Facebook’s political problems stem directly from its size and drive for growth; they are societal issues, not antitrust ones.
The Facebook Files continue, and raise a surprising question: what if Facebook’s campaign about misinformation is backfiring?
Apple and Google removed apps at the Russian government’s requests, thanks to the App Store firewall.
The Wall Street Journal’s Facebook Papers provide important evidence about problems with Facebook, even as it highlights the trade-offs involved is any solution.
Facebook may have taken advantage of Apple’s controversy to make its own encryption announcements; the company made its own news in its criticism.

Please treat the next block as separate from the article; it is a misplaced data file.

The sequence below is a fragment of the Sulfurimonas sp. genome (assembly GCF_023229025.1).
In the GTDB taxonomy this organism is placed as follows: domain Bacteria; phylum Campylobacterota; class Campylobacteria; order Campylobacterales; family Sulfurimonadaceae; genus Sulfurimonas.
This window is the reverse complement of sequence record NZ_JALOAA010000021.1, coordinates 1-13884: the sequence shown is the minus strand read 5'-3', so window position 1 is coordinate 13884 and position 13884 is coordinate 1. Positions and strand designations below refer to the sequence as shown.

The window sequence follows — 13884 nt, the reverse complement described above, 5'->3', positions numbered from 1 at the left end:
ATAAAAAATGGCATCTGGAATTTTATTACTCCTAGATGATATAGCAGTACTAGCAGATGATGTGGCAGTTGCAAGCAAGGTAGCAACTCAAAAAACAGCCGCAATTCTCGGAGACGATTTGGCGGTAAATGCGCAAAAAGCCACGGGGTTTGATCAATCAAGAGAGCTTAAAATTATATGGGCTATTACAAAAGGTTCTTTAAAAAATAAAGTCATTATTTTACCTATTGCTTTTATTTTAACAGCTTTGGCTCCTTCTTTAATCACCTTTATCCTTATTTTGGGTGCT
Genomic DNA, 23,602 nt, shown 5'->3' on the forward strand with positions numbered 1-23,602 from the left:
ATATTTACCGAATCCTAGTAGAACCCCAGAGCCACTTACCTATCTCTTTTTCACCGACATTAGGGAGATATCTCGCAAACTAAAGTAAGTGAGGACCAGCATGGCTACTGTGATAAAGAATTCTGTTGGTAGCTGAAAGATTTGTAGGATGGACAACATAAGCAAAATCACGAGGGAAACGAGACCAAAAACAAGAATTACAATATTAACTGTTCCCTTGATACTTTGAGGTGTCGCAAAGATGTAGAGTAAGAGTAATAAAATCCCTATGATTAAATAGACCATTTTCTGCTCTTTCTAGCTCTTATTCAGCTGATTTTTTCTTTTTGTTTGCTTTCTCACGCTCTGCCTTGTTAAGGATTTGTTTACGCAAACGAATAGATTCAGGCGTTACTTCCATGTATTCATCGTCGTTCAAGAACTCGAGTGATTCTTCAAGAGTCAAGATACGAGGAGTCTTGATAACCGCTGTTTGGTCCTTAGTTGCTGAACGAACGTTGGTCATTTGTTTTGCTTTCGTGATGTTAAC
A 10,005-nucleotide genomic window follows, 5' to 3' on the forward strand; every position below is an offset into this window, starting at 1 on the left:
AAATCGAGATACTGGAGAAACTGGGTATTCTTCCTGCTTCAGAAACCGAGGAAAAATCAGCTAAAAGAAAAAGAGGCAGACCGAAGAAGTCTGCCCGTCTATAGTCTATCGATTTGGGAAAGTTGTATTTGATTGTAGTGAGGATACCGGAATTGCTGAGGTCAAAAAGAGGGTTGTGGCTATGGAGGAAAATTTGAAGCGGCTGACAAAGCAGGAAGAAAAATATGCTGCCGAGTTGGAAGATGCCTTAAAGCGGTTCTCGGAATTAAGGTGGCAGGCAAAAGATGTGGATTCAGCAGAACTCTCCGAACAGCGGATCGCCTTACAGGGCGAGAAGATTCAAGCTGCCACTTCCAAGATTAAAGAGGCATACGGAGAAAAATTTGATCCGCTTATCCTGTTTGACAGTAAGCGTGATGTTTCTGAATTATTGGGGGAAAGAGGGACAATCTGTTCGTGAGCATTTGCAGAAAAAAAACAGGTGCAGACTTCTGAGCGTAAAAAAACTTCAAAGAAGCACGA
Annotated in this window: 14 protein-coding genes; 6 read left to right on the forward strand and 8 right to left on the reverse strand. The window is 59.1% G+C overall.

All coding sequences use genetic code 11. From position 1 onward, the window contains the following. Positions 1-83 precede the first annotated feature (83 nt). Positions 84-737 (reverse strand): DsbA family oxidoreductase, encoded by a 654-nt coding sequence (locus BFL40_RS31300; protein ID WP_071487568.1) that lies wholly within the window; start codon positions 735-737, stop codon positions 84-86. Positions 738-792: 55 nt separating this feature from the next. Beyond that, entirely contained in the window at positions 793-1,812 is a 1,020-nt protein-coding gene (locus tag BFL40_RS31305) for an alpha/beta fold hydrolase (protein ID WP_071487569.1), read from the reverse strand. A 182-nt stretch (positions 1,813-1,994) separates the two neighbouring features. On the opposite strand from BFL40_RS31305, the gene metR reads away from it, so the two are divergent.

More from Apple about why they chose the approach to scanning for CSAM that they did; then, why NFTs reliance on standard formats makes them more valuable, not less.
The pushback to Apple’s move suggests that people are more concerned about their devices spying on them than they are third parties tracking them.
While it’s possible to understand Apple’s motivations behind its decision to enable on-device scanning, the company had a better way to satisfy its societal obligations while preserving user privacy.
Basecamp is banning politics at work, which is very much in-line with Basecamp’s bigger critique of Silicon Valley. Then, Stripe stops acting like a startup.
What happened to H&M in China should be a warning to smaller companies, but it also suggests that Apple’s position is secure.